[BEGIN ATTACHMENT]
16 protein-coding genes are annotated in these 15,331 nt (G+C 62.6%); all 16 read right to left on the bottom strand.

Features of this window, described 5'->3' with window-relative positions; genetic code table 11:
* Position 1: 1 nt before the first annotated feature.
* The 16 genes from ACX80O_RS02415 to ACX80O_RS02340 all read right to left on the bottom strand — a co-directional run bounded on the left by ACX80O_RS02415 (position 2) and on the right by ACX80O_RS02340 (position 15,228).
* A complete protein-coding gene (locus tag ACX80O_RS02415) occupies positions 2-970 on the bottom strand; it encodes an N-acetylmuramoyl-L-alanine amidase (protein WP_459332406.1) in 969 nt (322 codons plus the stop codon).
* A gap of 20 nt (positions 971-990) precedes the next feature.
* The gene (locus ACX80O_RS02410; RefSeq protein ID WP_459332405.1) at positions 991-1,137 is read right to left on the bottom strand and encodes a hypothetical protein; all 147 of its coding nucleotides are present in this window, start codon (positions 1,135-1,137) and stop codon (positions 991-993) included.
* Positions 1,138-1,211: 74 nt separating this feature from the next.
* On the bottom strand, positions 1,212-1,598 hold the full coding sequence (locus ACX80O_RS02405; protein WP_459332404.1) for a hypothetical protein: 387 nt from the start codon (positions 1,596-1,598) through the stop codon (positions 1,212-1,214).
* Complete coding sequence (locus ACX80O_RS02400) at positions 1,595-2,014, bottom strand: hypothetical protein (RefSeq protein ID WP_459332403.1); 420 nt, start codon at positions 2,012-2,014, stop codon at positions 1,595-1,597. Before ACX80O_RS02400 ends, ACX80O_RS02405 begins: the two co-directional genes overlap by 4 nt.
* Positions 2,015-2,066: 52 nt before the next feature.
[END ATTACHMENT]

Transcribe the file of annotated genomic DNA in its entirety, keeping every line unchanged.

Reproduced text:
16 protein-coding genes are annotated in these 15,331 nt (G+C 62.6%); all 16 read right to left on the bottom strand.

Features of this window, described 5'->3' with window-relative positions; genetic code table 11:
* Position 1: 1 nt before the first annotated feature.
* The 16 genes from ACX80O_RS02415 to ACX80O_RS02340 all read right to left on the bottom strand — a co-directional run bounded on the left by ACX80O_RS02415 (position 2) and on the right by ACX80O_RS02340 (position 15,228).
* A complete protein-coding gene (locus tag ACX80O_RS02415) occupies positions 2-970 on the bottom strand; it encodes an N-acetylmuramoyl-L-alanine amidase (protein WP_459332406.1) in 969 nt (322 codons plus the stop codon).
* A gap of 20 nt (positions 971-990) precedes the next feature.
* The gene (locus ACX80O_RS02410; RefSeq protein ID WP_459332405.1) at positions 991-1,137 is read right to left on the bottom strand and encodes a hypothetical protein; all 147 of its coding nucleotides are present in this window, start codon (positions 1,135-1,137) and stop codon (positions 991-993) included.
* Positions 1,138-1,211: 74 nt separating this feature from the next.
* On the bottom strand, positions 1,212-1,598 hold the full coding sequence (locus ACX80O_RS02405; protein WP_459332404.1) for a hypothetical protein: 387 nt from the start codon (positions 1,596-1,598) through the stop codon (positions 1,212-1,214).
* Complete coding sequence (locus ACX80O_RS02400) at positions 1,595-2,014, bottom strand: hypothetical protein (RefSeq protein ID WP_459332403.1); 420 nt, start codon at positions 2,012-2,014, stop codon at positions 1,595-1,597. Before ACX80O_RS02400 ends, ACX80O_RS02405 begins: the two co-directional genes overlap by 4 nt.
* Positions 2,015-2,066: 52 nt before the next feature.